On Sunday, Federal Minister for Information and Technology Fawad Chaudhry said that the conclusion of the Asma Jahangir Conference of former Prime Minister Nawaz Sharif was tantamount to mocking the country and the constitution, as he had announced to reject the invitation to attend the event.
In a tweet, the federal minister apologized for attending a function in Lahore to remember human rights activist and well-known lawyer Asma Jahangir, calling the PML-N supremo a “fugitive”.
“I was invited to the Asma Jahangir conference today. I was told that the conference would end with a speech by a fugitive,” Fawad wrote.
Earlier, Fawad had termed the conclusion of the conference with Nawaz’s speech as an insult to the judges and judiciary.
Chaudhry tweeted, “The conference addressed by CJP and senior judges is ending with a fugitive speech. It is nothing but an insult to judges and judiciary,” Chaudhry tweeted.
He further added that he had advised the Supreme Court Bar Association to remain “neutral”.
“Advise SCBA to remain neutral, only then lawyers can do their part!” He wrote.
‘We respect the government’s point of view’
Speaking on Geo News program ‘New Pakistan’, President of Supreme Court Bar Association Ahsan Bhoon said that there were 20 to 25 sessions in the conference and the topic of each session was different.
He said the judges did not know who was going to address the conference and they did not need to be told.
Bhawan said that Fawad Chaudhry was invited as a special guest in the session on Afghan issues but he did not come.
“We respect the government’s point of view. We have our own point of view,” he added.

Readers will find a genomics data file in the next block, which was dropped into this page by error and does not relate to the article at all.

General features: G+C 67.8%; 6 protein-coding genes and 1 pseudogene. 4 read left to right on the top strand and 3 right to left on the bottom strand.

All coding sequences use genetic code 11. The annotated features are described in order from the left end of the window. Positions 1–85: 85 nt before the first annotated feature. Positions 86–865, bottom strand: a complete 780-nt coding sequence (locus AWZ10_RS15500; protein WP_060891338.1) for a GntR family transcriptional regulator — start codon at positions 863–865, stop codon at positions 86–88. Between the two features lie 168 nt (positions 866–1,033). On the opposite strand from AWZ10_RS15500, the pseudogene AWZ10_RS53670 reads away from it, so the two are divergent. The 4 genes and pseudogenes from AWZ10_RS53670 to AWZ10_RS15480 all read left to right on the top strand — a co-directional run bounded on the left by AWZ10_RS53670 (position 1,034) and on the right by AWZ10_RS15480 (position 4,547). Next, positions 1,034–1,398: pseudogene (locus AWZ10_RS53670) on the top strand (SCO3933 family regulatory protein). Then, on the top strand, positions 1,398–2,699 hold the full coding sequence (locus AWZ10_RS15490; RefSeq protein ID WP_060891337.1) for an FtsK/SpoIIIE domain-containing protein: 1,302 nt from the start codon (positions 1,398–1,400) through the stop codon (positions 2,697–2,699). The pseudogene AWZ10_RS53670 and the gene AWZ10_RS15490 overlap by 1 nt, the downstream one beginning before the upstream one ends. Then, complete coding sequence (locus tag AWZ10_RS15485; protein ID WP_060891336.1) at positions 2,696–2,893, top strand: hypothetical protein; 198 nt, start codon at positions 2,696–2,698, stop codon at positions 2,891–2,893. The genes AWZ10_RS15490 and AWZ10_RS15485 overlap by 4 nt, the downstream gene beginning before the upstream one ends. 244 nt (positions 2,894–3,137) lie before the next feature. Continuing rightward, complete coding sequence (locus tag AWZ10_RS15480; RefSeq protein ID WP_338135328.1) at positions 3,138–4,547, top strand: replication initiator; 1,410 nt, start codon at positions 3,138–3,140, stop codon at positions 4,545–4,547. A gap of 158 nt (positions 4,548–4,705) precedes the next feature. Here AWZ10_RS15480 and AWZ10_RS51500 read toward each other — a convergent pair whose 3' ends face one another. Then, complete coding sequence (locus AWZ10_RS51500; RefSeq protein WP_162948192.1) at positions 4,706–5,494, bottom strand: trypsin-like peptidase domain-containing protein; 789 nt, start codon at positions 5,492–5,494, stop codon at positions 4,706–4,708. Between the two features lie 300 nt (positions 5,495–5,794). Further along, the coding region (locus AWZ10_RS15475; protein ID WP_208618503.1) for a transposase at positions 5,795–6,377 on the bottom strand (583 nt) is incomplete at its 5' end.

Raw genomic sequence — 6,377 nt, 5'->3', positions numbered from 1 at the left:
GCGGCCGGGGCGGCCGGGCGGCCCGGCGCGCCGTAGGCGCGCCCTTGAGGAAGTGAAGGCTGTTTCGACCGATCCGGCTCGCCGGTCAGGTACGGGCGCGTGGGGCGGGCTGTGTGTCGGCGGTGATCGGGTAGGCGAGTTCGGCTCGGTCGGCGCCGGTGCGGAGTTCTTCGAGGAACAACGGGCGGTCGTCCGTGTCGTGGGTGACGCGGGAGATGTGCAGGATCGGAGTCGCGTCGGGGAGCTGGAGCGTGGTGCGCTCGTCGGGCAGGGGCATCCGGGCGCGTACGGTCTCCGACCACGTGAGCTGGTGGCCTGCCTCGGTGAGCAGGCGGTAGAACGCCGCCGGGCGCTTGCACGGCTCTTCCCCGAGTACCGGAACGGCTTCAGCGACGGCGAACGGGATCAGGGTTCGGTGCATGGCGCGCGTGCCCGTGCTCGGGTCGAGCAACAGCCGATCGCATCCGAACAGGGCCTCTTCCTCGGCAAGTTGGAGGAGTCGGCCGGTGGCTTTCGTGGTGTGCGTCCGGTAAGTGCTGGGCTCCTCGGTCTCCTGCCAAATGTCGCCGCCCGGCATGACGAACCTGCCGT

The Chief Justice addressed the gathering on the first day.
Yesterday was the first day of the conference, in which Chief Justice of Pakistan Gulzar Ahmed delivered an impassioned speech during the ceremony.
The Chief Justice appeared to be losing his temper over the persistent allegations of bias against the judiciary, insisting that his court had never accepted pressure and would never do so.
Responding to a speech by veteran lawyer Ali Ahmed Kurd, in which Kurd accused the courts of not working independently, the chief justice responded: “I never [taken dictation from] No institution and never came under any pressure.
The country’s top judge said: “No one ever told me what I needed to say and no one dared to order me.”
“No matter how many cases have come before me, I have never decided on anyone’s request,” he said.
“No one interfered in my work. I made my decisions according to my understanding and the constitution and the law.”
Apparently referring to the recent controversy between former Chief Justice Saqib Nisar and former Gilgit-Baltistan Chief Justice Rana Shamim, Chief Justice Gulzar Ahmed said, “I have not taken anyone’s dictation till date and my fellow judges have done the same.” Let’s go No one can say that I have taken dictation.
The seemingly angry judge insisted that the courts were acting in accordance with the law and that the judges of the Supreme Court were trying to provide justice to the people.
“When decisions are made, some people say they are right and some people say they are wrong. These are people’s opinions and they have the right to act on them. Everyone has their own opinion and point of view, and That fact must be taken into account. “
“This is the beauty of the judiciary and democracy and we will abide by it,” he said. No one can dare to stop us.
However, dissent does not allow any party to accuse the courts of being under pressure, the Supreme Court judge emphasized.